It is easy to make a day trip to Jerash from Jordan’s capital. After all, Jerash is only around 45km north of Amman. Second only to Petra in tourist appeal, the 2,000 year-old Graeco-Roman ruins of Jerash which are set in the bowl of a well-watered valley are recognised as one of the best-preserved member cities of the Decapolis, a confederation of 10 Graeco-Roman cities.
When Emperor Hadrian paid a visit in 129 AD, the place was buzzing. The citizens threw up a Triumphal Arch for Emperor Hadrian, which still stands today. Exemplifying the finesse of Roman urban life, Jerash possesses a large number of striking monuments including Hadrian’s Arch, an impressive Hippodrome which as a sports field once held up to 15,000 spectators (small by Roman standards when it is considered the Circus Maximus in Rome could accommodate 157,000!), two immense temples dedicated to Zeus and Artemis, a unique oval Forum which gracefully links the main north-south axis of Jerash, a colonnaded street paved with original stones and the rut marks of chariots, a nymphaeum replete with ancient fountains trimmed with dolphins, two theatres, one of which offers amazing acoustic abilities even today and an almost complete circuit of city walls. Most of Jerash’s monuments were built by donations of the city's wealthy citizens. From AD350, a large Christian community lived in Jerash, and between AD400-600, more than thirteen churches were built, many with superb mosaic floors.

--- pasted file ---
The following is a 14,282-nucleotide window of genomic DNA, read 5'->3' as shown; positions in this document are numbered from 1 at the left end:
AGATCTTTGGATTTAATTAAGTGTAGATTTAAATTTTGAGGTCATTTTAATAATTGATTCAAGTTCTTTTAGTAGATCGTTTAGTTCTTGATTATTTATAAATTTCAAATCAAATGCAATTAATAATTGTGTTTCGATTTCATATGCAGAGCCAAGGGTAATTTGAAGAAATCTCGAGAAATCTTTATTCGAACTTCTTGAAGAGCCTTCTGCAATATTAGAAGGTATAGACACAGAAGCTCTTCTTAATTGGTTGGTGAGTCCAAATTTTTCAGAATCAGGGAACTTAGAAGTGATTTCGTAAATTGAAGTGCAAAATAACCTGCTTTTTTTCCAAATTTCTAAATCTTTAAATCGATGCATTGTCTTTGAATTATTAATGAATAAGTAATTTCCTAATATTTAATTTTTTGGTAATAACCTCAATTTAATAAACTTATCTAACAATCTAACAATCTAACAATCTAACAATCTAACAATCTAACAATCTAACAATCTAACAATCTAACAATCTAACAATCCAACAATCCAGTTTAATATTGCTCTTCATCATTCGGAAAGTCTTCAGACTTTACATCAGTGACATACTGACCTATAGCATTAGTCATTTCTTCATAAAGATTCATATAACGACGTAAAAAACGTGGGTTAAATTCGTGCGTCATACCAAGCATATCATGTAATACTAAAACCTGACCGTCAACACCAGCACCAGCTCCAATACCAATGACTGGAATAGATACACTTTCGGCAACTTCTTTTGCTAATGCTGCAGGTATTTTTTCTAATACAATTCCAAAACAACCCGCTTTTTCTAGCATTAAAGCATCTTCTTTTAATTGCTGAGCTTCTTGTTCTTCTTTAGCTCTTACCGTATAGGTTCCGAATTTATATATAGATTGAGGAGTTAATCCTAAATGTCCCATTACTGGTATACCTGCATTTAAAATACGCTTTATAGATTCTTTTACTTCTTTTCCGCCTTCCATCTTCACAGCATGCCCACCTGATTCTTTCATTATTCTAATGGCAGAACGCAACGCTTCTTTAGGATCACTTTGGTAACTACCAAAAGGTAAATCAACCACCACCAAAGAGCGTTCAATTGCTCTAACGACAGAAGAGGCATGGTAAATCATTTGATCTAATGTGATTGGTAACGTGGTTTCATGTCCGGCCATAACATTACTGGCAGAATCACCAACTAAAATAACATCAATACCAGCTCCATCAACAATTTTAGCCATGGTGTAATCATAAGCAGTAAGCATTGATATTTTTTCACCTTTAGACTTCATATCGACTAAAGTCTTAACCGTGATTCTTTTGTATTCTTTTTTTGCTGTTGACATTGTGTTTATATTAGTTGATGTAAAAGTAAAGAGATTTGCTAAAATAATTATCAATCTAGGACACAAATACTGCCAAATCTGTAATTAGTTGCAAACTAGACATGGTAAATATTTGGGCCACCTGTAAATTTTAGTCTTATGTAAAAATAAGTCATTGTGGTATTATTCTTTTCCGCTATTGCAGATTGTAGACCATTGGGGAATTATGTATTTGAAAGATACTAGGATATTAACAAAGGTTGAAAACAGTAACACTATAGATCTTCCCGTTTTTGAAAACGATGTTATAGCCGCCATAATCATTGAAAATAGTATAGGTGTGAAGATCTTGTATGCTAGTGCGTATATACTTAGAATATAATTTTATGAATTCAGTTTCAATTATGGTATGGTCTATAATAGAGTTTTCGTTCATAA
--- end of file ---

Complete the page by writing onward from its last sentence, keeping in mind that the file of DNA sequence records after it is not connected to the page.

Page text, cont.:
Thanks to expert excavation and great preservation, Jerash is a joy to visit and explore.
Jerash is near Amman. Listed below are some of our Holidays with Amman
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